Union dynamics and fertility
Eva Beaujouan, Wittgenstein Centre (IIASA, VID/ÖAW, WU)
Maria Winkler-Dworak, Wittgenstein Centre (IIASA, VID/ÖAW, WU)
Paola DiGiulio, Wittgenstein Centre (IIASA, VID/ÖAW, WU)
Martin Spielauer, Statistics Canada
The link between partnership instability and fertility is increasingly explored. How cohort completed fertility is affected by new partnership behaviours and how this has changed over time is however rarely studied. In an environment where cohabitation becomes a common context of births and people are more and more educated, these factors cannot be excluded from the study.
We draw on Thomson and al.’s (2012) article, who find that in France, in the recent cohorts, completed fertility is less affected by union instability than in the past. They enlarge the prediction to the most recent cohorts using a microsimulation model. We extend this study by (1) adding marriages to the partnership history, (2) taking account of the level of education and time spent at school, (3) studying the mechanisms in other countries with different systems of value, the UK and later on Italy.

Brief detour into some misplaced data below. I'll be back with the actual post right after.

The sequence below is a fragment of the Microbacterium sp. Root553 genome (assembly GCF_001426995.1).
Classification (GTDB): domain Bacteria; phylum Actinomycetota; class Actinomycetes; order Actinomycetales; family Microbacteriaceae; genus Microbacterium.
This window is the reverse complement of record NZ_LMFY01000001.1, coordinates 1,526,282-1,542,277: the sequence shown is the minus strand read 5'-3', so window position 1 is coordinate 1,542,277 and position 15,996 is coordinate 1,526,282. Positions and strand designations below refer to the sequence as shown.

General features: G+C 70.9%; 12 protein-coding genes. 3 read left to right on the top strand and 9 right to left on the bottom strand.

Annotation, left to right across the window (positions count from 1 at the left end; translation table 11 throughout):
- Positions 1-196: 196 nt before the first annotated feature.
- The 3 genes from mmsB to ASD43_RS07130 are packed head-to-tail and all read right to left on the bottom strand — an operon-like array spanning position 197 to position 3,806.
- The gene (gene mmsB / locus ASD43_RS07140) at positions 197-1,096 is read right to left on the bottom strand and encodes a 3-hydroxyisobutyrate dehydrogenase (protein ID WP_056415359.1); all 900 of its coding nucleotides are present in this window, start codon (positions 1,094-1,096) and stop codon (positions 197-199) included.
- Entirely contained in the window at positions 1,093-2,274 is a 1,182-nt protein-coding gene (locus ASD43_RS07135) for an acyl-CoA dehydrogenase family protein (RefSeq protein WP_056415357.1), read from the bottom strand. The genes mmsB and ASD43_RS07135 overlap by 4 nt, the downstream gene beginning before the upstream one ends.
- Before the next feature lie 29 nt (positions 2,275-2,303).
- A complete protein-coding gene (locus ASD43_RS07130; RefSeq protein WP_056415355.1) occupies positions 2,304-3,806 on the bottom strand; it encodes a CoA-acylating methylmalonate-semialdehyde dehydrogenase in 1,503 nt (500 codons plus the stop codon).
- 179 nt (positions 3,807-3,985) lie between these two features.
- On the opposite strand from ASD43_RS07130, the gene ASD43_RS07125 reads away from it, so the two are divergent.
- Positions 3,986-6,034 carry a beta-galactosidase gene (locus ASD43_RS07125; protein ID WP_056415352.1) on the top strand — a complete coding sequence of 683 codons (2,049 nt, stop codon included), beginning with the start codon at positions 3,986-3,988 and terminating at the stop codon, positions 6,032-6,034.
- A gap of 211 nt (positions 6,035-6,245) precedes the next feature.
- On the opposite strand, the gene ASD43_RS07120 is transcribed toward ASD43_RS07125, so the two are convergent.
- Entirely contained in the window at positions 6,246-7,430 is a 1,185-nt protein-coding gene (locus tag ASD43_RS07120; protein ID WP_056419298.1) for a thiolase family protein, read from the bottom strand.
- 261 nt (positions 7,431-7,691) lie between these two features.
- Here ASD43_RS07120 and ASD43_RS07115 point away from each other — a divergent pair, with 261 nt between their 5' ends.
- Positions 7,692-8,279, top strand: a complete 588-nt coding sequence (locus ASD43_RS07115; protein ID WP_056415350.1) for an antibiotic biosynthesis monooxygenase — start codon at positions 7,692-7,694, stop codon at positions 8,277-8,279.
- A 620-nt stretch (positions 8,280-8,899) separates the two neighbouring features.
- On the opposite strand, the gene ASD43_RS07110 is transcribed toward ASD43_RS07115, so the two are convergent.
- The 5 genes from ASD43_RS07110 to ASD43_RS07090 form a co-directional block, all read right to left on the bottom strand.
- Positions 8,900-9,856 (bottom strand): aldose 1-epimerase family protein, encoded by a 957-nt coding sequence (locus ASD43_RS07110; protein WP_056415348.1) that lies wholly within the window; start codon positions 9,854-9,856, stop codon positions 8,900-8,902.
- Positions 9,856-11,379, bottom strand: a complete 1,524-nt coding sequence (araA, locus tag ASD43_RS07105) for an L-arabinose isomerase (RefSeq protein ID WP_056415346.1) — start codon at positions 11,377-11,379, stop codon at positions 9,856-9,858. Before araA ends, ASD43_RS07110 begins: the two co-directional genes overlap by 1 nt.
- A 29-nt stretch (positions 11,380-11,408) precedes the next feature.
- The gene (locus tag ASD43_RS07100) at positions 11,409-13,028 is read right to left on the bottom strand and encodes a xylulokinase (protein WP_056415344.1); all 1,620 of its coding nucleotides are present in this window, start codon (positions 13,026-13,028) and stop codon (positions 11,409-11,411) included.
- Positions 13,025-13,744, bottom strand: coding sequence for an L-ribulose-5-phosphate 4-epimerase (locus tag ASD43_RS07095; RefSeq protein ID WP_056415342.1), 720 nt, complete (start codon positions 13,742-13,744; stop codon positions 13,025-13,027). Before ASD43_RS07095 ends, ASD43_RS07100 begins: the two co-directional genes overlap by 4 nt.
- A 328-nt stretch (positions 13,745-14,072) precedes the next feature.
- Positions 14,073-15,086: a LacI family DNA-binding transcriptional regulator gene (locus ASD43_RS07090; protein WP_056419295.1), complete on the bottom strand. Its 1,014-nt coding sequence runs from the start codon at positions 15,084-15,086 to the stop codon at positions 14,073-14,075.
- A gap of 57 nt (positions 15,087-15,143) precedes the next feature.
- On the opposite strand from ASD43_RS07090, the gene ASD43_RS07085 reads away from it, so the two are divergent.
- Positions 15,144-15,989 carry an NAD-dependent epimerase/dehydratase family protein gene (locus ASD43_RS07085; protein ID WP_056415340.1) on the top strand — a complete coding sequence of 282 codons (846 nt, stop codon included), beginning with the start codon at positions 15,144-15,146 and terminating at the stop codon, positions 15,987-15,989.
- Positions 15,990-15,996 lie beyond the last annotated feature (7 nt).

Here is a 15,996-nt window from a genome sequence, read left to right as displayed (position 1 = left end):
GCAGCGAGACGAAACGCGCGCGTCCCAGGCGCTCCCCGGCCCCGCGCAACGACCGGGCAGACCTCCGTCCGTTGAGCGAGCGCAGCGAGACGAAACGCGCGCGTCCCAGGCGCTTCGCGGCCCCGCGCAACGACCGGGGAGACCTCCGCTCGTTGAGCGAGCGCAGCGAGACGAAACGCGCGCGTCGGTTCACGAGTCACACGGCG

In a first step, we describe the various changes in the countries under study: completed fertility, family trajectories, and the interrelationship between those. In a second step, we implement the microsimulation model that also includes levels of education. To do so, we use the coefficients from hazard regressions of transition to births (for up to 6 birth orders), to partnership (marriage or cohabitation as competing risks, on three orders), to separation and to repartnering.
First descriptive results show that in the UK, women who separated by age 40 have continuously rather lower fertility than those in a stable union (birth cohorts 1940-1969). While repartnering enhanced fertility levels in the 1940s birth cohorts, it does not seem to be the case any more in the 1960s cohorts. Non-traditional family behaviours are still scarce in Italy in the cohorts described, but the microsimulation should unravel the most recent alterations.
See extended abstract
Session 107: Unions and fertility